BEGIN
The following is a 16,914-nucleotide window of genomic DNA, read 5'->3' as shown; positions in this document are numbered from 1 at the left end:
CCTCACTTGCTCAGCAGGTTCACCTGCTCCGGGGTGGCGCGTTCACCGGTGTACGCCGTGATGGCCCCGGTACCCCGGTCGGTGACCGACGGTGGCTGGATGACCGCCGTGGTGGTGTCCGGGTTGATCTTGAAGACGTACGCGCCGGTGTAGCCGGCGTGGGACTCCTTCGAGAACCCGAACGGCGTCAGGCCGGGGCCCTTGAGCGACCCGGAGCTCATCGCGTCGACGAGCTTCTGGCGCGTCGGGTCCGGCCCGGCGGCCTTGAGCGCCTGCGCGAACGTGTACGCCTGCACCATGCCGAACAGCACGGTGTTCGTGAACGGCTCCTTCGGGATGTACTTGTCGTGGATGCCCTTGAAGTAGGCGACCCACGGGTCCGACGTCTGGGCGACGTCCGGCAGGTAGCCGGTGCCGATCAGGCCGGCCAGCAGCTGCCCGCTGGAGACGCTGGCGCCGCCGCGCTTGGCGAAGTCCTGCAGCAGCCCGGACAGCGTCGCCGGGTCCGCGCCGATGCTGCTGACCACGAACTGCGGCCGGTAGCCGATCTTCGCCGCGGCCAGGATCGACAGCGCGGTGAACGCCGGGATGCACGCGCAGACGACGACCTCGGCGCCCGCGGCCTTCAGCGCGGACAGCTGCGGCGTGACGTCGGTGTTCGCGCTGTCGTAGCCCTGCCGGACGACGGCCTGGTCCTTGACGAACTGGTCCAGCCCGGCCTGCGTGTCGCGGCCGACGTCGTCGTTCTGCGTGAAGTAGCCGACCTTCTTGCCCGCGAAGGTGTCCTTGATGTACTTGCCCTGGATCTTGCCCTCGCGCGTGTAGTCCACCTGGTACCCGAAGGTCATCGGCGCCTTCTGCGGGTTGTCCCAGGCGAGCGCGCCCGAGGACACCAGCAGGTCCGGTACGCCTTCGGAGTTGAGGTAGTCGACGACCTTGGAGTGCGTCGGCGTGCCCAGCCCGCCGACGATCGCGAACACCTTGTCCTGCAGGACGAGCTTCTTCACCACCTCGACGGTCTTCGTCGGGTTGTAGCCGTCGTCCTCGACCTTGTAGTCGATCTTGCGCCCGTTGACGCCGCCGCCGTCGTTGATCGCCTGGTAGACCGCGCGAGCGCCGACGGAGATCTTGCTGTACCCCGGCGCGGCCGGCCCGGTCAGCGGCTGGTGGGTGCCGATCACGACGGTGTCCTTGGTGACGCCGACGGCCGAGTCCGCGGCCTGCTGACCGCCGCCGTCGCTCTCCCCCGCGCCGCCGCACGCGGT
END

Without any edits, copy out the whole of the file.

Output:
The following is a 16,914-nucleotide window of genomic DNA, read 5'->3' as shown; positions in this document are numbered from 1 at the left end:
CCTCACTTGCTCAGCAGGTTCACCTGCTCCGGGGTGGCGCGTTCACCGGTGTACGCCGTGATGGCCCCGGTACCCCGGTCGGTGACCGACGGTGGCTGGATGACCGCCGTGGTGGTGTCCGGGTTGATCTTGAAGACGTACGCGCCGGTGTAGCCGGCGTGGGACTCCTTCGAGAACCCGAACGGCGTCAGGCCGGGGCCCTTGAGCGACCCGGAGCTCATCGCGTCGACGAGCTTCTGGCGCGTCGGGTCCGGCCCGGCGGCCTTGAGCGCCTGCGCGAACGTGTACGCCTGCACCATGCCGAACAGCACGGTGTTCGTGAACGGCTCCTTCGGGATGTACTTGTCGTGGATGCCCTTGAAGTAGGCGACCCACGGGTCCGACGTCTGGGCGACGTCCGGCAGGTAGCCGGTGCCGATCAGGCCGGCCAGCAGCTGCCCGCTGGAGACGCTGGCGCCGCCGCGCTTGGCGAAGTCCTGCAGCAGCCCGGACAGCGTCGCCGGGTCCGCGCCGATGCTGCTGACCACGAACTGCGGCCGGTAGCCGATCTTCGCCGCGGCCAGGATCGACAGCGCGGTGAACGCCGGGATGCACGCGCAGACGACGACCTCGGCGCCCGCGGCCTTCAGCGCGGACAGCTGCGGCGTGACGTCGGTGTTCGCGCTGTCGTAGCCCTGCCGGACGACGGCCTGGTCCTTGACGAACTGGTCCAGCCCGGCCTGCGTGTCGCGGCCGACGTCGTCGTTCTGCGTGAAGTAGCCGACCTTCTTGCCCGCGAAGGTGTCCTTGATGTACTTGCCCTGGATCTTGCCCTCGCGCGTGTAGTCCACCTGGTACCCGAAGGTCATCGGCGCCTTCTGCGGGTTGTCCCAGGCGAGCGCGCCCGAGGACACCAGCAGGTCCGGTACGCCTTCGGAGTTGAGGTAGTCGACGACCTTGGAGTGCGTCGGCGTGCCCAGCCCGCCGACGATCGCGAACACCTTGTCCTGCAGGACGAGCTTCTTCACCACCTCGACGGTCTTCGTCGGGTTGTAGCCGTCGTCCTCGACCTTGTAGTCGATCTTGCGCCCGTTGACGCCGCCGCCGTCGTTGATCGCCTGGTAGACCGCGCGAGCGCCGACGGAGATCTTGCTGTACCCCGGCGCGGCCGGCCCGGTCAGCGGCTGGTGGGTGCCGATCACGACGGTGTCCTTGGTGACGCCGACGGCCGAGTCCGCGGCCTGCTGACCGCCGCCGTCGCTCTCCCCCGCGCCGCCGCACGCGGT